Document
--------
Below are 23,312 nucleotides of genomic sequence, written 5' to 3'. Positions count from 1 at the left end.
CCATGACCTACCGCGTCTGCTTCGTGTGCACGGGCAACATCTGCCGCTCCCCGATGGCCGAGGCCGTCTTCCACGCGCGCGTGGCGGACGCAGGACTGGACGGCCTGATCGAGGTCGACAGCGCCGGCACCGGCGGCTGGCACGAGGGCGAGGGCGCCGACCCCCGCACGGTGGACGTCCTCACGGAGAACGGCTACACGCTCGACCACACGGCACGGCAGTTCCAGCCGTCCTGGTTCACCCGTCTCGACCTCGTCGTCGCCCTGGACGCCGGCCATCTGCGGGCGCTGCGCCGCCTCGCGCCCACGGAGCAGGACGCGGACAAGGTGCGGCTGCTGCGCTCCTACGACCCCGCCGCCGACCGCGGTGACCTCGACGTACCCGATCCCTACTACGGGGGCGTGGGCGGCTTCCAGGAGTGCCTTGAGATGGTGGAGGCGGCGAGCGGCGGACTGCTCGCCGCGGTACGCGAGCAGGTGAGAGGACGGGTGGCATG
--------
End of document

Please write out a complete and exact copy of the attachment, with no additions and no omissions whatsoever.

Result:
Below are 23,312 nucleotides of genomic sequence, written 5' to 3'. Positions count from 1 at the left end.
CCATGACCTACCGCGTCTGCTTCGTGTGCACGGGCAACATCTGCCGCTCCCCGATGGCCGAGGCCGTCTTCCACGCGCGCGTGGCGGACGCAGGACTGGACGGCCTGATCGAGGTCGACAGCGCCGGCACCGGCGGCTGGCACGAGGGCGAGGGCGCCGACCCCCGCACGGTGGACGTCCTCACGGAGAACGGCTACACGCTCGACCACACGGCACGGCAGTTCCAGCCGTCCTGGTTCACCCGTCTCGACCTCGTCGTCGCCCTGGACGCCGGCCATCTGCGGGCGCTGCGCCGCCTCGCGCCCACGGAGCAGGACGCGGACAAGGTGCGGCTGCTGCGCTCCTACGACCCCGCCGCCGACCGCGGTGACCTCGACGTACCCGATCCCTACTACGGGGGCGTGGGCGGCTTCCAGGAGTGCCTTGAGATGGTGGAGGCGGCGAGCGGCGGACTGCTCGCCGCGGTACGCGAGCAGGTGAGAGGACGGGTGGCATG